I had tears in my eyes and fire in my heart by the time I finished this book, which charts Sean Platt’s journey from working in his father’s flower shop to full-time fiction writer.
I discovered Sean via his site Ghostwriter Dad (you can now find him at seanmplatt.com). His book Writing Online makes a great companion to this one, with loads of great advice for writers. This book however is much more personal and as a result was even more inspiring – and I believe will be for any writer.
I’m half-way through my second year of full-time writing so this book gave me a good sense of perspective as it spans five years of Sean’s writing career. I’m currently paying the bills with my writing, but it’s equally important to me that I find work that is also rewarding and enjoyable, and I’m not quite there yet. It means a lot to hear that Sean also struggled to find the right kind of work for him at the beginning, and so great to hear that he eventually found a way to make a living from fiction writing, which he clearly enjoys!
I was an early convert to Yesterday’s Gone, Sean’s sprawling post-apocalyptic fiction serial that he wrote with David Wright and was hooked, going on to read many of their other books published under the Collective Inkwell umbrella. I was also delighted when they teamed up for the Self-Publishing Podcast and Better Off Undead with Johnny B Truant. Listening to these is one of the highlights of my week because they’re inspiring and hilarious (though they are definitely NSFW or for those with a sensitive disposition!)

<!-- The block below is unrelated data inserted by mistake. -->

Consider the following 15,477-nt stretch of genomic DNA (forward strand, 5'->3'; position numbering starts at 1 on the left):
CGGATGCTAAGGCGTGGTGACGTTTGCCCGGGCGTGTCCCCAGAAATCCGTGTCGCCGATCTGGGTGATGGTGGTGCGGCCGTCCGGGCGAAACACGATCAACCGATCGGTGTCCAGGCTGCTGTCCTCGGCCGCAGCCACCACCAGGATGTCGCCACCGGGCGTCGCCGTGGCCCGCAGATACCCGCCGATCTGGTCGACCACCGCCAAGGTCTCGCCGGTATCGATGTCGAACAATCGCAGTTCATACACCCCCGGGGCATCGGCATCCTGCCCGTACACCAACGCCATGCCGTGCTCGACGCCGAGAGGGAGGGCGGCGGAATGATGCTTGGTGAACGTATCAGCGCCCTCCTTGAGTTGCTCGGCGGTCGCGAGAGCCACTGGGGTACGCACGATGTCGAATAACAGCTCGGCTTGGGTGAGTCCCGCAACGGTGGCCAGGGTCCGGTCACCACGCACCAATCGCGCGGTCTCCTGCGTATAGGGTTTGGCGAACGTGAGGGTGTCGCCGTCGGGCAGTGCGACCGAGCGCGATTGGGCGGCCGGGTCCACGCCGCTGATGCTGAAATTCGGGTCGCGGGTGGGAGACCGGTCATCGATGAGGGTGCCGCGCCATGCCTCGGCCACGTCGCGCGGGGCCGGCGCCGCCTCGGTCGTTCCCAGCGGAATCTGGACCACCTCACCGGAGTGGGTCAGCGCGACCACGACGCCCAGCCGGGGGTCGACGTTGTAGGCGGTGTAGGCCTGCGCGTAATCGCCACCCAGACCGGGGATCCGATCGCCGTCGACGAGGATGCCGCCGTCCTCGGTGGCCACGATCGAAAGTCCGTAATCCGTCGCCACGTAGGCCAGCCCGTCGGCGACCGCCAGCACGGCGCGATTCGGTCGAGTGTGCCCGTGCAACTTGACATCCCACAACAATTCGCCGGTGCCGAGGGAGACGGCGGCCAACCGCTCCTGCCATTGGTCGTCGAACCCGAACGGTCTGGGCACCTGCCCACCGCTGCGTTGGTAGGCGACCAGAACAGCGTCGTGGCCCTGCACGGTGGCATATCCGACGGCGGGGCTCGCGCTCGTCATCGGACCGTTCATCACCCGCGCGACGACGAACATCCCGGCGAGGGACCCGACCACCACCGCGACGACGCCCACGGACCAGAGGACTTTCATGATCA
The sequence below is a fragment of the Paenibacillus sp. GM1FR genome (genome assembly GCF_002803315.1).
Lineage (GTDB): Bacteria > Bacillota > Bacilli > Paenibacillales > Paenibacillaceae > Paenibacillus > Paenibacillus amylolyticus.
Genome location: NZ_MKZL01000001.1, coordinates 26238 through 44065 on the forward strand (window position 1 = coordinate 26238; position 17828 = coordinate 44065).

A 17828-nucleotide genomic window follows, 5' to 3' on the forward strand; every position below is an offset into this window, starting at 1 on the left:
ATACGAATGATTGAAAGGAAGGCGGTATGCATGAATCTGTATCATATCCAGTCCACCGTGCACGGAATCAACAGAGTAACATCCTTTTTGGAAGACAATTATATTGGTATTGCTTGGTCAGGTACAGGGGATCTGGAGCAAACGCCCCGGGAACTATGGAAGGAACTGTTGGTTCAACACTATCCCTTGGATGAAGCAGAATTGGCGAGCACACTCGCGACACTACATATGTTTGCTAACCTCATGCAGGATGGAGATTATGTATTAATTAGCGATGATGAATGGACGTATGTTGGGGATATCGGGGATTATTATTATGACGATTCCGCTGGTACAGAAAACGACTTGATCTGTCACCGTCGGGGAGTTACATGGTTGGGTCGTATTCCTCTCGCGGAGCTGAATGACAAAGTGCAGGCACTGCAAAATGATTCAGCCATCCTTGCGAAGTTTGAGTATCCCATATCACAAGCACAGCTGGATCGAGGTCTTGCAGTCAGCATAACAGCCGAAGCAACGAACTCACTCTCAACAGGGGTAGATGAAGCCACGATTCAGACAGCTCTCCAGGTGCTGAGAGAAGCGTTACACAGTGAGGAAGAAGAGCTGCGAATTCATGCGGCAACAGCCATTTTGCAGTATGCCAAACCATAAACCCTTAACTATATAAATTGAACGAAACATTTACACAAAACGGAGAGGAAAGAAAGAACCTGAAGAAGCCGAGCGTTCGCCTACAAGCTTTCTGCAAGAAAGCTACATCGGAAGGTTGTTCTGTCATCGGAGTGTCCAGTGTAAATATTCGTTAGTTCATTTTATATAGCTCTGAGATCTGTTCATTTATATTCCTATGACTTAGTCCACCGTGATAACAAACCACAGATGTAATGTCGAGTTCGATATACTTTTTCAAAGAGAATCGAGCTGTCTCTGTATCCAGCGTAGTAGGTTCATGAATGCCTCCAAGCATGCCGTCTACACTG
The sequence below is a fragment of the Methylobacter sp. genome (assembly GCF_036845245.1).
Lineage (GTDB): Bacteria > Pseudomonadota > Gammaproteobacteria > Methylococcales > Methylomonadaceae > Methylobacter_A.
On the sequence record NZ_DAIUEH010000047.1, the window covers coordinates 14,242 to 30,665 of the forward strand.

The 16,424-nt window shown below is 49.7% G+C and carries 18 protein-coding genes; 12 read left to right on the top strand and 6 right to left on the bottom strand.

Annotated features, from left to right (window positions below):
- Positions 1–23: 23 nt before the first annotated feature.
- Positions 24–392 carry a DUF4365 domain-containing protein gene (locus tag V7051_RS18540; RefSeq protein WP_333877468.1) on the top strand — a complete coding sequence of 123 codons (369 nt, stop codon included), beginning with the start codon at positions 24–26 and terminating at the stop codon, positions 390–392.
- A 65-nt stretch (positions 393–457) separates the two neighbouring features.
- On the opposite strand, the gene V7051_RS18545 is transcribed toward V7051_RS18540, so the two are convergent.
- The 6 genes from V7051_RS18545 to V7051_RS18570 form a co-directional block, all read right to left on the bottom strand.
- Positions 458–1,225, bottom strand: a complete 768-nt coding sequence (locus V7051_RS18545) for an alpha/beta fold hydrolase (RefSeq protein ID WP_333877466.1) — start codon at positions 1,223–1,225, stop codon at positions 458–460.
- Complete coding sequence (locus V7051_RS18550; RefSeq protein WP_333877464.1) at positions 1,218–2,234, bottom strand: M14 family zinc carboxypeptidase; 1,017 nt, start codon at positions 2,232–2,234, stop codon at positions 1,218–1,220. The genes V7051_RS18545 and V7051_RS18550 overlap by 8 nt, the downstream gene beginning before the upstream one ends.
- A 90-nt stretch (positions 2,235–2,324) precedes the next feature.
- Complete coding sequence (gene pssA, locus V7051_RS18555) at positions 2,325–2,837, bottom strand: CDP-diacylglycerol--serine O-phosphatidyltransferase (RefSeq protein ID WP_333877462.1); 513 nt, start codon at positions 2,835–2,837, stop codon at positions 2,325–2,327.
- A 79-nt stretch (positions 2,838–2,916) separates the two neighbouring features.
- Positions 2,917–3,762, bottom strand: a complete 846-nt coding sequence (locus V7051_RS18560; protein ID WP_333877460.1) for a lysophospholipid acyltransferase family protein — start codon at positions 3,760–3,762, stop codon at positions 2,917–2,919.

In this book however we definitely see a much more introspective and personal side of Sean. At first this is a bit disconcerting as the style of writing is different to what I’m used to from the likes of their character Boricio, a filthy-tongued serial killer!
Sean has said on the Self-Publishing Podcast that this book is a love letter to his wife Cindy, and that really comes across, as does his love for his two children. Cindy sounds like a very special woman, encouraging Sean to write in the first place by buying him his first MacBook and also supporting him through thick and thin.
Whilst at first the writing style may seem a little sentimental compared to his fiction, by the end of the book you can understand why, and can really feel the deep love that Sean has for his family. Whilst I don’t have any children, my wife has been similarly supportive of my own journey in becoming a full-time writer I could really relate to this part of the book.
Highly recommended to any writers, or ‘wannabe’ writers, whether you are writing fiction or non-fiction.
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